Posted by Sari
Austerlitz is the last novel of W.G. Sebald, a German author and academic who lived most of his adult life in England and was killed in a traffic accident in 2001. Austerlitz knocked a book out of my list of 32, first time this happened since I drew the list up four years a go.
Austerlitz is a strange narrative. It is a story of how its nameless narrator meets in Antwerp one Joseph Austerlitz, and keeps meeting him on and off through years. During their meetings Austerlitz and the narrator discuss about architecture, history, culture and ultimately Austerlitz's quest to find his own past.
Sebald writes in long sentences without chapters or paragraphs. I was expecting that getting into the rhythm of the text would be a chore like it is for me with Proust or later James, but somehow Sebalds narration rolled almost hypnotically from page to page interrupted only by the blurry and enigmatic photographs. It was easy to slip into the narrative even in a bus or a restaurant, slow one's heart to beat to synch with the novel.
As a historian, the themes of memory and history are naturally something I easily gravitate to, but in this case those were almost incidental. Though Sebald's vision is in itself revelatory, it is the way he echoes the themes of repression and memory in the structure and language of the book that leaves me almost speechless. In word and picture he talks from the beginning to the end about holocaust without really mentioning it : ”...I came on a glorious early summer's day to the city of Antwerp, known to me previously only by name. Even on my arrival, as the train rolled slowly over the viaduct with its curious pointed turrets on both sides and into the dark station concourse, I had begun to feel unwell, and this sense of indisposition persisted for the whole of my visit to Belgium on that occasion. I still remember the uncertainty of my footsteps as I walked all round the inner city, down Jeruzalemstraat, Nachtegaalstraat, Pelikaanstraat, Paradijsstraat, Immerseelstraat and many other streets and alleyways...” His metaphors, images, digressions and words criss-cross and connect through history making the past, ours and Austerlitz's into integral part of the present.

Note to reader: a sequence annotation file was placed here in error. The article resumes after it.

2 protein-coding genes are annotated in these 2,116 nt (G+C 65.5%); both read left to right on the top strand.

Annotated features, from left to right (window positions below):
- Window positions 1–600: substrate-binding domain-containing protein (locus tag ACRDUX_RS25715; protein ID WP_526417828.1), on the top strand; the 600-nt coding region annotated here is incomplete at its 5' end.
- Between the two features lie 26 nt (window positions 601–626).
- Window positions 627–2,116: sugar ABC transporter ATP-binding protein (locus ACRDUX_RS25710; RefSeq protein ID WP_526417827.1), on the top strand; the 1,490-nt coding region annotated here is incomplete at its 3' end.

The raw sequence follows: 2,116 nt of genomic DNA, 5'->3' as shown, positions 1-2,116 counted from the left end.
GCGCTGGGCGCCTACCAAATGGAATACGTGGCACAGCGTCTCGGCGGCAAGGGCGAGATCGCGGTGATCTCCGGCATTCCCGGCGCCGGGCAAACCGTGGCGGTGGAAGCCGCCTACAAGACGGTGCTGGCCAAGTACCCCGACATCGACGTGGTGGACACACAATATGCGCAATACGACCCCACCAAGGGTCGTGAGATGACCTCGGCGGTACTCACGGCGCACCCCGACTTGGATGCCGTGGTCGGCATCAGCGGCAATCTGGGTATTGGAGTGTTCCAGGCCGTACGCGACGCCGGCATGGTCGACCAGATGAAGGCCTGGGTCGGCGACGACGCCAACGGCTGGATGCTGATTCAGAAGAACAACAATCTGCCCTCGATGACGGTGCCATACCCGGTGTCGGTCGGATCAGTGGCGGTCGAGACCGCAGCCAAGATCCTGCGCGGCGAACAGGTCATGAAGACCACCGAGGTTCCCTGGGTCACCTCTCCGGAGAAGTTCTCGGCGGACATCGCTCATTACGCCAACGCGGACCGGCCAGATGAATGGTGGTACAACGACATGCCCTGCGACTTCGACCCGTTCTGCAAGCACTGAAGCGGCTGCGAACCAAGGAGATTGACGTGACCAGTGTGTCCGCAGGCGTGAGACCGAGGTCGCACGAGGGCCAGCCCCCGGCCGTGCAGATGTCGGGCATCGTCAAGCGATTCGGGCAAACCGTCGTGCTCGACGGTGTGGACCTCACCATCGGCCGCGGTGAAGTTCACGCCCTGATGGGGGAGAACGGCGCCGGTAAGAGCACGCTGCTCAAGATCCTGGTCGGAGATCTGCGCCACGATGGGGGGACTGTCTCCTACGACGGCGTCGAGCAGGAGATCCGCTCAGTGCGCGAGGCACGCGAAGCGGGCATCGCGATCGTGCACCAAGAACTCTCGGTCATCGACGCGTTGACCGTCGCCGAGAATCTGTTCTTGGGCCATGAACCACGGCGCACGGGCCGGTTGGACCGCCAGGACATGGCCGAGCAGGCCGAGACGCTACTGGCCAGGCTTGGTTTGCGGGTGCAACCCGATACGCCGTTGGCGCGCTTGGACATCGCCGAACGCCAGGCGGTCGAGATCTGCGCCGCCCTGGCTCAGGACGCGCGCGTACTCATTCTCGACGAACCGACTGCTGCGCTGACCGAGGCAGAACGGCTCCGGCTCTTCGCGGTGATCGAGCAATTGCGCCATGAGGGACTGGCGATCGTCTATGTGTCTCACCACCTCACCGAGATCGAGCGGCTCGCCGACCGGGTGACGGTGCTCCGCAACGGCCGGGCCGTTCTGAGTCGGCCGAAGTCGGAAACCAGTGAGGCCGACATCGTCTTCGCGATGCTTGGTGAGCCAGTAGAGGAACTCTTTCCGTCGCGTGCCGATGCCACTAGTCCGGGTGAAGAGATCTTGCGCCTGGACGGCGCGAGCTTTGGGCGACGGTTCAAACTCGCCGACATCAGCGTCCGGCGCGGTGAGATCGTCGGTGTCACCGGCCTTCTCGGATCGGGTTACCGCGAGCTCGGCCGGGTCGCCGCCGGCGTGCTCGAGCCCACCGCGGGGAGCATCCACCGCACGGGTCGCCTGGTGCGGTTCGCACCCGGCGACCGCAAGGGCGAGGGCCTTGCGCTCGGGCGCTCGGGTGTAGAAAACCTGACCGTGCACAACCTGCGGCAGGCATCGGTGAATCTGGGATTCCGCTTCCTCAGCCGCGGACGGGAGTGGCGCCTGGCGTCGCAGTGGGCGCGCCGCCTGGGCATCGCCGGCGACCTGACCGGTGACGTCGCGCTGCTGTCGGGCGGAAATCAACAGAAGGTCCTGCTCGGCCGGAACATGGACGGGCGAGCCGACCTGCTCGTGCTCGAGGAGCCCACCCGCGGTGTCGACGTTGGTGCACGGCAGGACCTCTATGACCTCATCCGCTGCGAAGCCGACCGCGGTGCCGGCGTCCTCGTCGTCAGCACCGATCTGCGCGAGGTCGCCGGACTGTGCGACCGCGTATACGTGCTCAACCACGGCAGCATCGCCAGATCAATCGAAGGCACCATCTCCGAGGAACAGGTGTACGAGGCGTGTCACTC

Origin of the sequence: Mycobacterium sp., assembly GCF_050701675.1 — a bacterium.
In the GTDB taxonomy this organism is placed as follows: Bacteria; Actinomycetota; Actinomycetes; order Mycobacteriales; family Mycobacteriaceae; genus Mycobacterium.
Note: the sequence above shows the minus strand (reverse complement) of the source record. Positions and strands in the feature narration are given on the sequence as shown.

Through fortresses, libraries and railway stations, tree-roots and burial grounds Sebald gently hammers his passionate but unsentimental meditation on 20thcentury Europe to the consciousness of his readers, reminding us of our shared history, and the need to remember. Do yourself a favour and read Austerlitz. It might change the way you look at literature.